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Bulimia Nervosa Symptoms of Bulimia

Symptoms of bulimia nervosa had been discussed as long as medical records have existed; before its definition by the World Health Organization, it was seen as a gastric disorder. One case report of a young woman with bulimia nervosa was published by a Swiss psychiatrist in 1944; however, he had diagnosed schizophrenia. Bulimia nervosa was named by Dr Gerald Russell (a British psychiatrist)in 1979. He reported on 30 patients he had treated who displayed an uncontrolled desire to overeat, practised self-induced vomiting or used laxatives, partook in excessive exercise and had concerns regarding bodyweight and size. It was termed ‘bulimia nervosa’ as it was felt to be related to anorexia nervosa. A literal translation of ‘bulimia nervosa’ means‘hunger of an ox’. The term ‘bulimia’ refers to episodes of uncontrolled eating known as ‘binges’. Some people (up to 30%) with anorexia nervosa go on to develop bulimia nervosa. Similarly to anorexia nervosa, the person may initially be on a diet to lose weight. Unlike anorexia nervosa, the person with bulimia nervosa has normal weight. Therefore, it may be several years before it isevident that the person has features of this disorder. Symptoms of depression are also more common in people with bulimia nervosa.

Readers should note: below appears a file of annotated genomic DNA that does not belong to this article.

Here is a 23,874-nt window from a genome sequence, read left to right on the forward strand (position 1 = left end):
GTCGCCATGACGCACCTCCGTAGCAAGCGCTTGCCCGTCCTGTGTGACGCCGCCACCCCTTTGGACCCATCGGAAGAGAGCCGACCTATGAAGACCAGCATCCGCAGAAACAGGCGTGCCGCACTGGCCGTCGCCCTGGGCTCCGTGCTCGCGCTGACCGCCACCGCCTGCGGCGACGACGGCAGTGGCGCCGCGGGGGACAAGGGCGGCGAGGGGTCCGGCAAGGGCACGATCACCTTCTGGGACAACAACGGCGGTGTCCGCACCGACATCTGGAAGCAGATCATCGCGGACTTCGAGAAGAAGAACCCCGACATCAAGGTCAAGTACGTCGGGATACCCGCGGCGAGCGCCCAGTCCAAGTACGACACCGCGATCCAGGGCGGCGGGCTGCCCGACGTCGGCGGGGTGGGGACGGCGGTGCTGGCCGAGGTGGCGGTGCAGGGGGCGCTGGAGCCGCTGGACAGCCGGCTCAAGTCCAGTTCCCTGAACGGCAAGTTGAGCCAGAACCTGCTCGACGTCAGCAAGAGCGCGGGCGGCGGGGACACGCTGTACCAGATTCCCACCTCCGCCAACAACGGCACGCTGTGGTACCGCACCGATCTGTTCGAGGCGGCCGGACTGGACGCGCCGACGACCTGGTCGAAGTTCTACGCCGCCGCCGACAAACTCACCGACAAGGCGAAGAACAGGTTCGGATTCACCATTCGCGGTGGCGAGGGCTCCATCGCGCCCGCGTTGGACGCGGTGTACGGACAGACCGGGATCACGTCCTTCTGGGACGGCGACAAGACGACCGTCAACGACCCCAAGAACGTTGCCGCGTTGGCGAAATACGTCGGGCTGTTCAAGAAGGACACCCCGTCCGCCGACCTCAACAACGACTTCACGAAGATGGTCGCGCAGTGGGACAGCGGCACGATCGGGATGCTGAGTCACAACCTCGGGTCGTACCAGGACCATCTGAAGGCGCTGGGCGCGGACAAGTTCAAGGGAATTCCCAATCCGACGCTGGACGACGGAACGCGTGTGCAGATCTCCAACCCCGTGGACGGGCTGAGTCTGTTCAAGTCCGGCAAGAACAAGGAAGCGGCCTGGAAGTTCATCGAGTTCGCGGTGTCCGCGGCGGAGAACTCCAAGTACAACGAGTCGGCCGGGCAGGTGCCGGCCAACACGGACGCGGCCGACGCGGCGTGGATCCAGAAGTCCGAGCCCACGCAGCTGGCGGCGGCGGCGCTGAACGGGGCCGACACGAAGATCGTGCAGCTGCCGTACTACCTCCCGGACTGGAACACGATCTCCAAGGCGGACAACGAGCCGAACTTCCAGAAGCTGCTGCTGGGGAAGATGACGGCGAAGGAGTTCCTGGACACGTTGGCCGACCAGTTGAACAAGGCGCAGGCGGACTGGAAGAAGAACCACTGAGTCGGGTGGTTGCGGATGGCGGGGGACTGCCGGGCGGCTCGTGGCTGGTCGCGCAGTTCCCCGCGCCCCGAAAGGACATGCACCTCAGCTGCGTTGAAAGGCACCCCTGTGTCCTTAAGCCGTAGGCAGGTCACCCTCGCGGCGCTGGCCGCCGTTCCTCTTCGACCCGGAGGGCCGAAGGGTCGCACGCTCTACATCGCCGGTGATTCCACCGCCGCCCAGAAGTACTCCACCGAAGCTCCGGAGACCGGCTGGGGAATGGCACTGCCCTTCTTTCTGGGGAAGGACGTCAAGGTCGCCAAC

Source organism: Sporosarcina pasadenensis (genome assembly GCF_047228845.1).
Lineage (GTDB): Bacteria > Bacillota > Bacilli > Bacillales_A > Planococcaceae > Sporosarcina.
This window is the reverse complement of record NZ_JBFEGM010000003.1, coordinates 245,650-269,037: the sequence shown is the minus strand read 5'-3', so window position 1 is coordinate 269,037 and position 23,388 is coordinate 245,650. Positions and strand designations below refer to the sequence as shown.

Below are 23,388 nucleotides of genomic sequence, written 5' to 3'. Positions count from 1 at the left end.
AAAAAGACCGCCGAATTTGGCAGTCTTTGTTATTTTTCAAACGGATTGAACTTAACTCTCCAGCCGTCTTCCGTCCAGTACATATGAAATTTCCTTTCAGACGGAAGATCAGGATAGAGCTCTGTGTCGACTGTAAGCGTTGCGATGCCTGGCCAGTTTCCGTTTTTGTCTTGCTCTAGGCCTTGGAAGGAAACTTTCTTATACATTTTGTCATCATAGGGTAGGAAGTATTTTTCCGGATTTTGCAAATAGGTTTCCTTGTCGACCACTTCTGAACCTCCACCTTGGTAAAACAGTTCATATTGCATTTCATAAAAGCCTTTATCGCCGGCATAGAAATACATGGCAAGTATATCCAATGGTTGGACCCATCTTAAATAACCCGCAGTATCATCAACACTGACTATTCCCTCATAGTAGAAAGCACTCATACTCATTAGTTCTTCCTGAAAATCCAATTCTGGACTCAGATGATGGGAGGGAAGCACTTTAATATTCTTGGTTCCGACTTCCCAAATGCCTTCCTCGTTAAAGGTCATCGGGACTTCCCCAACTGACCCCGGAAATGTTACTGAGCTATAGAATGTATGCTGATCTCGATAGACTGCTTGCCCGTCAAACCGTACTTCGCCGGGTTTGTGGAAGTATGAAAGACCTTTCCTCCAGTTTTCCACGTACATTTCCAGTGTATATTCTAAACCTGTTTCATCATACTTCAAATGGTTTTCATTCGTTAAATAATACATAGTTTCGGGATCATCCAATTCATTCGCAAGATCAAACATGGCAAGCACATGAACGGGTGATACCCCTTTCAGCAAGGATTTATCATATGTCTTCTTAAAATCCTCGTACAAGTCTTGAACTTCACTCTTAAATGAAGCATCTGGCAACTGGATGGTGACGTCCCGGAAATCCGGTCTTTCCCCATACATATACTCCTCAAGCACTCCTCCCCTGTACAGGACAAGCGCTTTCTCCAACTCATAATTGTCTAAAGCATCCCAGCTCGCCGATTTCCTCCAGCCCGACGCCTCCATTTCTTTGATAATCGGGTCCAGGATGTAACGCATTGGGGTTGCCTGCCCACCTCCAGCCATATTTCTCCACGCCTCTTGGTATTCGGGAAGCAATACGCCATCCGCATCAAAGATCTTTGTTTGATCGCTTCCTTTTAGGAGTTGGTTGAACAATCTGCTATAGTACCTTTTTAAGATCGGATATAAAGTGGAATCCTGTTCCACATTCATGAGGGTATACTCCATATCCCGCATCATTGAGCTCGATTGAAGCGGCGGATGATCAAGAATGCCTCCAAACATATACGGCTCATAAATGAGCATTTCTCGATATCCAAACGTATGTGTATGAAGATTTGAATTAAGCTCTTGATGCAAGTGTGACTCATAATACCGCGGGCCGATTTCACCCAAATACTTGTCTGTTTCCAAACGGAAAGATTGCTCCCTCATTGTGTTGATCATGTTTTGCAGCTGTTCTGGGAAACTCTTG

Bulimia nervosa usually affects 1–2% of women, usually in their mid-adolescence and early 20s, although bulimia nervosa can present in people up to 40 years old(. Unlike anorexia nervosa, people with bulimia nervosa come from a range of social classes, age groups and ethnic backgrounds.

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